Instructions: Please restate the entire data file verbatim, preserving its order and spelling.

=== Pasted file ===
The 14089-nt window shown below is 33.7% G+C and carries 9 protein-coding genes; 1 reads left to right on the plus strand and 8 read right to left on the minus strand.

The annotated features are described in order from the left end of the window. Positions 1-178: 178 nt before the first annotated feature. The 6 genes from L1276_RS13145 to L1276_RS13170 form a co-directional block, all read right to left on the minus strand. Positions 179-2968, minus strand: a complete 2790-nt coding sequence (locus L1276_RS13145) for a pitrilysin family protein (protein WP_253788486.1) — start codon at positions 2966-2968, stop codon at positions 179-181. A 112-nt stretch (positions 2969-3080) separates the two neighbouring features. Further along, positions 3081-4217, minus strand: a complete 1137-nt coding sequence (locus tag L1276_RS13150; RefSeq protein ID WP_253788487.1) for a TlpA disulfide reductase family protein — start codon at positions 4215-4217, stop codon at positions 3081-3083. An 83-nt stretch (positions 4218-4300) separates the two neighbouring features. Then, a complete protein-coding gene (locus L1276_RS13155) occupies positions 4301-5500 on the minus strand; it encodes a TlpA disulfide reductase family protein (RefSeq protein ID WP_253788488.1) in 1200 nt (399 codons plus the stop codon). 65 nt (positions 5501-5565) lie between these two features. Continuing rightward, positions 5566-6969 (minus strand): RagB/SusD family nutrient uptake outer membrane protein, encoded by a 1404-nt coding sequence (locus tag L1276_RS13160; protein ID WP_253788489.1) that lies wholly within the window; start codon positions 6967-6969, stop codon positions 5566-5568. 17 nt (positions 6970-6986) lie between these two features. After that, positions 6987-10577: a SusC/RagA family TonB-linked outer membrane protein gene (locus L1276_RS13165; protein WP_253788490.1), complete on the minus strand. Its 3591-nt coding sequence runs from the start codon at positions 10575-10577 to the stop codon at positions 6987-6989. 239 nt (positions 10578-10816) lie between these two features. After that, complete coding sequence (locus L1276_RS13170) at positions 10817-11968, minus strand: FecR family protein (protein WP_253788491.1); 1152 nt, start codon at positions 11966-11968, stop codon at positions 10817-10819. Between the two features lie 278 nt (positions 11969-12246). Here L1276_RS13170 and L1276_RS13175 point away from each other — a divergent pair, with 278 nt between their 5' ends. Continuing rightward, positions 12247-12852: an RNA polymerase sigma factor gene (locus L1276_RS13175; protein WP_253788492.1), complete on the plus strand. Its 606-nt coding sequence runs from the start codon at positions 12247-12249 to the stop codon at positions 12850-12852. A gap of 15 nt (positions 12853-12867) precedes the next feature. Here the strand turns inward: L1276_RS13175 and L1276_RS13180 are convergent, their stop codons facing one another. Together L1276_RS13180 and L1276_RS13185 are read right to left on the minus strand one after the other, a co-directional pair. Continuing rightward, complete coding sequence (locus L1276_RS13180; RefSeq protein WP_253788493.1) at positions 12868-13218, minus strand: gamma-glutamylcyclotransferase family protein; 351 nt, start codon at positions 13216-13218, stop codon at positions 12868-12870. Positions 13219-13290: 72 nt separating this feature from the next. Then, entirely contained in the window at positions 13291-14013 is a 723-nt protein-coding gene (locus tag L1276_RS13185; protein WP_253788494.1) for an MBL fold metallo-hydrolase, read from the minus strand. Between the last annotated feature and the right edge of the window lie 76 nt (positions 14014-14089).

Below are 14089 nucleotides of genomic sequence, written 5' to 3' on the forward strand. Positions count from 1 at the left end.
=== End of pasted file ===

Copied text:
The 14089-nt window shown below is 33.7% G+C and carries 9 protein-coding genes; 1 reads left to right on the plus strand and 8 read right to left on the minus strand.

The annotated features are described in order from the left end of the window. Positions 1-178: 178 nt before the first annotated feature. The 6 genes from L1276_RS13145 to L1276_RS13170 form a co-directional block, all read right to left on the minus strand. Positions 179-2968, minus strand: a complete 2790-nt coding sequence (locus L1276_RS13145) for a pitrilysin family protein (protein WP_253788486.1) — start codon at positions 2966-2968, stop codon at positions 179-181. A 112-nt stretch (positions 2969-3080) separates the two neighbouring features. Further along, positions 3081-4217, minus strand: a complete 1137-nt coding sequence (locus tag L1276_RS13150; RefSeq protein ID WP_253788487.1) for a TlpA disulfide reductase family protein — start codon at positions 4215-4217, stop codon at positions 3081-3083. An 83-nt stretch (positions 4218-4300) separates the two neighbouring features. Then, a complete protein-coding gene (locus L1276_RS13155) occupies positions 4301-5500 on the minus strand; it encodes a TlpA disulfide reductase family protein (RefSeq protein ID WP_253788488.1) in 1200 nt (399 codons plus the stop codon). 65 nt (positions 5501-5565) lie between these two features. Continuing rightward, positions 5566-6969 (minus strand): RagB/SusD family nutrient uptake outer membrane protein, encoded by a 1404-nt coding sequence (locus tag L1276_RS13160; protein ID WP_253788489.1) that lies wholly within the window; start codon positions 6967-6969, stop codon positions 5566-5568. 17 nt (positions 6970-6986) lie between these two features. After that, positions 6987-10577: a SusC/RagA family TonB-linked outer membrane protein gene (locus L1276_RS13165; protein WP_253788490.1), complete on the minus strand. Its 3591-nt coding sequence runs from the start codon at positions 10575-10577 to the stop codon at positions 6987-6989. 239 nt (positions 10578-10816) lie between these two features. After that, complete coding sequence (locus L1276_RS13170) at positions 10817-11968, minus strand: FecR family protein (protein WP_253788491.1); 1152 nt, start codon at positions 11966-11968, stop codon at positions 10817-10819. Between the two features lie 278 nt (positions 11969-12246). Here L1276_RS13170 and L1276_RS13175 point away from each other — a divergent pair, with 278 nt between their 5' ends. Continuing rightward, positions 12247-12852: an RNA polymerase sigma factor gene (locus L1276_RS13175; protein WP_253788492.1), complete on the plus strand. Its 606-nt coding sequence runs from the start codon at positions 12247-12249 to the stop codon at positions 12850-12852. A gap of 15 nt (positions 12853-12867) precedes the next feature. Here the strand turns inward: L1276_RS13175 and L1276_RS13180 are convergent, their stop codons facing one another. Together L1276_RS13180 and L1276_RS13185 are read right to left on the minus strand one after the other, a co-directional pair. Continuing rightward, complete coding sequence (locus L1276_RS13180; RefSeq protein WP_253788493.1) at positions 12868-13218, minus strand: gamma-glutamylcyclotransferase family protein; 351 nt, start codon at positions 13216-13218, stop codon at positions 12868-12870. Positions 13219-13290: 72 nt separating this feature from the next. Then, entirely contained in the window at positions 13291-14013 is a 723-nt protein-coding gene (locus tag L1276_RS13185; protein WP_253788494.1) for an MBL fold metallo-hydrolase, read from the minus strand. Between the last annotated feature and the right edge of the window lie 76 nt (positions 14014-14089).

Below are 14089 nucleotides of genomic sequence, written 5' to 3' on the forward strand. Positions count from 1 at the left end.